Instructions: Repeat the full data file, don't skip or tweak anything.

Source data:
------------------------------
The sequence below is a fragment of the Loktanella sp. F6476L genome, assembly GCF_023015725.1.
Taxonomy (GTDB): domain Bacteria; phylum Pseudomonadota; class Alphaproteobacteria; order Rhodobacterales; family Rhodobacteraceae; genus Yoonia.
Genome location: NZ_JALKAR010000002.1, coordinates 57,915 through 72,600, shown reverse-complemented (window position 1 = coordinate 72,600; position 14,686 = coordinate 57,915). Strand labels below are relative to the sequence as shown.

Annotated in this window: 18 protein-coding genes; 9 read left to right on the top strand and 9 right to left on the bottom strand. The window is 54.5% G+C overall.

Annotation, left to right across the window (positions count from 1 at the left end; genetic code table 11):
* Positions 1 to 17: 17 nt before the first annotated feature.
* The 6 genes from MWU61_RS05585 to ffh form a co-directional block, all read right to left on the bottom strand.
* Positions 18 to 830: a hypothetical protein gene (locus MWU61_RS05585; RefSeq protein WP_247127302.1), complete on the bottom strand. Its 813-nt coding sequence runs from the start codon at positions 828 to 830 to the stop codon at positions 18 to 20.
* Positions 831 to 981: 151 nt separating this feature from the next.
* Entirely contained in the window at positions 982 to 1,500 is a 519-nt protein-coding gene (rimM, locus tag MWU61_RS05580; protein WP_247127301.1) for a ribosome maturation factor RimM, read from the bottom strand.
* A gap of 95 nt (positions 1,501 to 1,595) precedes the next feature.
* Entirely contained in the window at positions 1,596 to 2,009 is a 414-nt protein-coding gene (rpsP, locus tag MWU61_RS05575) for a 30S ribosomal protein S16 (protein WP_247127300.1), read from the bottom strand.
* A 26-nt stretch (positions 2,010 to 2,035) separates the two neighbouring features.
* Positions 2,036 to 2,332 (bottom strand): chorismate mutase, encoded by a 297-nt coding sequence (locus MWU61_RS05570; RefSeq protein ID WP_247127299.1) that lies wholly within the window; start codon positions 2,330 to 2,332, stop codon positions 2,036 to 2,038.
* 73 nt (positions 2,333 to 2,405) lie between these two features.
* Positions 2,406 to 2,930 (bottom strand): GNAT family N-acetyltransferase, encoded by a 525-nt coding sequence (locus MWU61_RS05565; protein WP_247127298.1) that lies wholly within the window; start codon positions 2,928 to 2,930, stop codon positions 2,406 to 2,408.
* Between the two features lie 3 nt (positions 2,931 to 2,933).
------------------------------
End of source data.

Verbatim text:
The sequence below is a fragment of the Loktanella sp. F6476L genome, assembly GCF_023015725.1.
Taxonomy (GTDB): domain Bacteria; phylum Pseudomonadota; class Alphaproteobacteria; order Rhodobacterales; family Rhodobacteraceae; genus Yoonia.
Genome location: NZ_JALKAR010000002.1, coordinates 57,915 through 72,600, shown reverse-complemented (window position 1 = coordinate 72,600; position 14,686 = coordinate 57,915). Strand labels below are relative to the sequence as shown.

Annotated in this window: 18 protein-coding genes; 9 read left to right on the top strand and 9 right to left on the bottom strand. The window is 54.5% G+C overall.

Annotation, left to right across the window (positions count from 1 at the left end; genetic code table 11):
* Positions 1 to 17: 17 nt before the first annotated feature.
* The 6 genes from MWU61_RS05585 to ffh form a co-directional block, all read right to left on the bottom strand.
* Positions 18 to 830: a hypothetical protein gene (locus MWU61_RS05585; RefSeq protein WP_247127302.1), complete on the bottom strand. Its 813-nt coding sequence runs from the start codon at positions 828 to 830 to the stop codon at positions 18 to 20.
* Positions 831 to 981: 151 nt separating this feature from the next.
* Entirely contained in the window at positions 982 to 1,500 is a 519-nt protein-coding gene (rimM, locus tag MWU61_RS05580; protein WP_247127301.1) for a ribosome maturation factor RimM, read from the bottom strand.
* A gap of 95 nt (positions 1,501 to 1,595) precedes the next feature.
* Entirely contained in the window at positions 1,596 to 2,009 is a 414-nt protein-coding gene (rpsP, locus tag MWU61_RS05575) for a 30S ribosomal protein S16 (protein WP_247127300.1), read from the bottom strand.
* A 26-nt stretch (positions 2,010 to 2,035) separates the two neighbouring features.
* Positions 2,036 to 2,332 (bottom strand): chorismate mutase, encoded by a 297-nt coding sequence (locus MWU61_RS05570; RefSeq protein ID WP_247127299.1) that lies wholly within the window; start codon positions 2,330 to 2,332, stop codon positions 2,036 to 2,038.
* 73 nt (positions 2,333 to 2,405) lie between these two features.
* Positions 2,406 to 2,930 (bottom strand): GNAT family N-acetyltransferase, encoded by a 525-nt coding sequence (locus MWU61_RS05565; protein WP_247127298.1) that lies wholly within the window; start codon positions 2,928 to 2,930, stop codon positions 2,406 to 2,408.
* Between the two features lie 3 nt (positions 2,931 to 2,933).